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Nootropics like Ginkgo biloba and bacopa monnieri are foods and supplements intended to enhance memory, mood, and other cognitive abilities.
While fitness and dieting experts dominate the nutrition conversation using weight loss and muscle growth as their only criteria for quality, the memory-boosting effects of nootropics continue to go underappreciated.
Some of these nutrients can be found in everyday food items, but any serious campaign usually requires supplementation with ginkgo biloba, bacopa monnieri, and other less commonly consumed ingredients.
Fortuitously, using these natural foods to enhance your memory and brainpower is generally friendly for the waistline as well, which makes for a more comprehensive approach to dieting than simply focusing on weight alone.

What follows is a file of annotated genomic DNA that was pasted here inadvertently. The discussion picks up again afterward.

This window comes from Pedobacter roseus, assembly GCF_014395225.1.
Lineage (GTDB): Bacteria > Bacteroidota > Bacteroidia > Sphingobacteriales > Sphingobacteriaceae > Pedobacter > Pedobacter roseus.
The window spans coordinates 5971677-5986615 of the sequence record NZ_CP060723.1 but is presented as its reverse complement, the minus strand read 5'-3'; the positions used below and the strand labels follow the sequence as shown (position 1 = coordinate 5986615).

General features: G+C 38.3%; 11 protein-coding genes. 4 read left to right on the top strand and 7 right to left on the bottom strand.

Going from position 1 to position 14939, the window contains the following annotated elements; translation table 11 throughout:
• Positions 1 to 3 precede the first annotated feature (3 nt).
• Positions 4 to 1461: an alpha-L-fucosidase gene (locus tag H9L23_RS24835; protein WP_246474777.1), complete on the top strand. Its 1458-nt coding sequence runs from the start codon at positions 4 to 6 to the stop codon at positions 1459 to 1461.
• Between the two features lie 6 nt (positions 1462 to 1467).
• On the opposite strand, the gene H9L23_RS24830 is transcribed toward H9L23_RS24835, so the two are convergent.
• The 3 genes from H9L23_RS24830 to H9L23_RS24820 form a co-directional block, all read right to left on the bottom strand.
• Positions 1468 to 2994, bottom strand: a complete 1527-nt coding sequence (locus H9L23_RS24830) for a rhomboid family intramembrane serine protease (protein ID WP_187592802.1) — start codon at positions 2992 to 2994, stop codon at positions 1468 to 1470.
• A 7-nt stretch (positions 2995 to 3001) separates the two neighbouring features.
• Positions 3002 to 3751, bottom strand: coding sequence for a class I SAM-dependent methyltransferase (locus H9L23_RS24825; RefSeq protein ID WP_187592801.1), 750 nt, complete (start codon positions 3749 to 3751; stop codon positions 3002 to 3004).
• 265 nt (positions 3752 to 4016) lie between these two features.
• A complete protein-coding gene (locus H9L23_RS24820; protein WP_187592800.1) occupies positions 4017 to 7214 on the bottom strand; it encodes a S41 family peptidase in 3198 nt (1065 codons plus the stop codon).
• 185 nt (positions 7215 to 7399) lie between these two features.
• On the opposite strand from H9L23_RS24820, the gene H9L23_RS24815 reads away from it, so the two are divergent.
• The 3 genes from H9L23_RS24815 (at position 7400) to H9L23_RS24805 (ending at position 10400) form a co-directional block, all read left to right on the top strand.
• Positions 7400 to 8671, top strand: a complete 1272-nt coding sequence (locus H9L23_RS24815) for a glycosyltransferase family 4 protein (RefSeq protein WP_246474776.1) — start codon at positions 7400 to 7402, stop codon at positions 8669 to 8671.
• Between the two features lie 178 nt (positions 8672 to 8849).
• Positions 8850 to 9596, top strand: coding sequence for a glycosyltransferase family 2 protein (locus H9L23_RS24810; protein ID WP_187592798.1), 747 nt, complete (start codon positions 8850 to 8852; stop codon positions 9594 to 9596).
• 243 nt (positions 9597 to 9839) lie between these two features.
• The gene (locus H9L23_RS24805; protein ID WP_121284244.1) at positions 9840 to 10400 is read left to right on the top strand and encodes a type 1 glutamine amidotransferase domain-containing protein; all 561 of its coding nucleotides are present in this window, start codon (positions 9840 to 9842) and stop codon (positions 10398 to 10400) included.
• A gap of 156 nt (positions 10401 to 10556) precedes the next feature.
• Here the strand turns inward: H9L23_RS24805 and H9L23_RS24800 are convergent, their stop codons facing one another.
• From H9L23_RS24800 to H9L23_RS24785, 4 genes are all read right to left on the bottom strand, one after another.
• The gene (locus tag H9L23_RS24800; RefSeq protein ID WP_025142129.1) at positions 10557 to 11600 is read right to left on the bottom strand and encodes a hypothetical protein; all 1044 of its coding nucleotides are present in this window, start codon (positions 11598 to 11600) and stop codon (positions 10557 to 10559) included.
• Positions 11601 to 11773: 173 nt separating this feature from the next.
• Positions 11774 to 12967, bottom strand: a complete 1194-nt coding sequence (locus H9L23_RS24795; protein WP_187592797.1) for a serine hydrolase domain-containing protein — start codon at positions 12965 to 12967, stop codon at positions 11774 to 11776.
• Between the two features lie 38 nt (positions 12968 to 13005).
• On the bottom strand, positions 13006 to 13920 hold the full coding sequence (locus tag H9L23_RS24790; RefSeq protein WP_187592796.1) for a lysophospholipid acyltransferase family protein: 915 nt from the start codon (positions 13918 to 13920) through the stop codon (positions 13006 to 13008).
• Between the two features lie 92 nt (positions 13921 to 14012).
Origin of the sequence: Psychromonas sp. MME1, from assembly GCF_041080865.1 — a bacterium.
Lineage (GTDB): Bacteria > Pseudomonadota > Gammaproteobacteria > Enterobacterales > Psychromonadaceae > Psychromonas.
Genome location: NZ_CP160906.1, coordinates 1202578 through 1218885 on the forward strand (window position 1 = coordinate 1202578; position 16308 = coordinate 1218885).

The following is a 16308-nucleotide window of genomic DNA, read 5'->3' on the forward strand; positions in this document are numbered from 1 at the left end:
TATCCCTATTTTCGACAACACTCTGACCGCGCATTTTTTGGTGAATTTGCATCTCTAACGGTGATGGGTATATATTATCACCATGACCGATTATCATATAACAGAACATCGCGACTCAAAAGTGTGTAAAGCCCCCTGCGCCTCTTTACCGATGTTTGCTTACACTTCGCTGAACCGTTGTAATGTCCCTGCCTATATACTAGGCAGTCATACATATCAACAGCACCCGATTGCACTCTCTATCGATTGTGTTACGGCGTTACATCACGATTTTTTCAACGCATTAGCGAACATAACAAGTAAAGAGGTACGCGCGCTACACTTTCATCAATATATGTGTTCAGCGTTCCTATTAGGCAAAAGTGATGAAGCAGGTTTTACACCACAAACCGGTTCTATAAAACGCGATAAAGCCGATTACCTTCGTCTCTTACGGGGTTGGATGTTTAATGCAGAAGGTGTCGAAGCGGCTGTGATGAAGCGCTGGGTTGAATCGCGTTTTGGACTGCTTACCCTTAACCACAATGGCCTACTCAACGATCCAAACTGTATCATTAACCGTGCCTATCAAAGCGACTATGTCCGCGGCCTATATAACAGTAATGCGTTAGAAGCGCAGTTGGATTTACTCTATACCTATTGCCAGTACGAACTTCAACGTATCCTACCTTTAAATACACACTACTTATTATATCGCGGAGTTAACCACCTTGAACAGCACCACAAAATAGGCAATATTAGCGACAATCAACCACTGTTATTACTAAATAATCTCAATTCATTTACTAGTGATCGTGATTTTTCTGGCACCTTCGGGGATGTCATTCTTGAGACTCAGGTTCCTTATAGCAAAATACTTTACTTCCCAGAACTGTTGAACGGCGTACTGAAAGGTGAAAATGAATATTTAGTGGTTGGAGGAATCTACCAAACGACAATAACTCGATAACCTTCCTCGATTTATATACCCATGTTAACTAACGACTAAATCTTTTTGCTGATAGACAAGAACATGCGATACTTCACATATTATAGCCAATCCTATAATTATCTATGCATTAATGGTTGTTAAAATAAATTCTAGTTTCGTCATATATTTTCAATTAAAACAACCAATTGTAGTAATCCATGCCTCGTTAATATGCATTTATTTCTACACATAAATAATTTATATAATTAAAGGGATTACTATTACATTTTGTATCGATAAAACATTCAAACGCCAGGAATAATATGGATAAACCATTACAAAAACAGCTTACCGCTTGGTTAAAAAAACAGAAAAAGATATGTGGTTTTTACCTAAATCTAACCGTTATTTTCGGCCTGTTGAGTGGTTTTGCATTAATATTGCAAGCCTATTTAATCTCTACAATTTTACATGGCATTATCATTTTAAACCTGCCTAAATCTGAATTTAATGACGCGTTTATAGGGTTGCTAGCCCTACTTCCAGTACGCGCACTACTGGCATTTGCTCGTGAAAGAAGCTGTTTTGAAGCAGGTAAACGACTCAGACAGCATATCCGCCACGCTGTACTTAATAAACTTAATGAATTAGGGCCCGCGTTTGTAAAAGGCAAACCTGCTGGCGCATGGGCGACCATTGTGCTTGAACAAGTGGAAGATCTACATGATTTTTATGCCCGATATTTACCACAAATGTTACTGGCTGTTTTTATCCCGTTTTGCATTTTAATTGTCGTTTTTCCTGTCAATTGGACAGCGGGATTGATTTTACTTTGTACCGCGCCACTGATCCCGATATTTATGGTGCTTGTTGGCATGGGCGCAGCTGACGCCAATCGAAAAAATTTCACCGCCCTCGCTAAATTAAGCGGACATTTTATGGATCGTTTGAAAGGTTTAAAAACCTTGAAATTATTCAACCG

Getting the physiologically effective amounts of these remotely sourced nutrients may seem like an unlikely prospect at first, but after rolling out our roster of the top memory-boosting food sources, we’ll show you the easy way out.
The following herbs and compounds are currently being investigated for their memory-promoting potential.
Native to China, Japan, and Korea, this ancient tree is approximately 150 million years old.
Ginkgo biloba can grow to be a hundred feet tall.
These trees eventually develop fan-like leaves, which is typically where the extract comes from.
Mankind has used Ginkgo biloba for millennia as a treatment for respiratory problems and many other issues.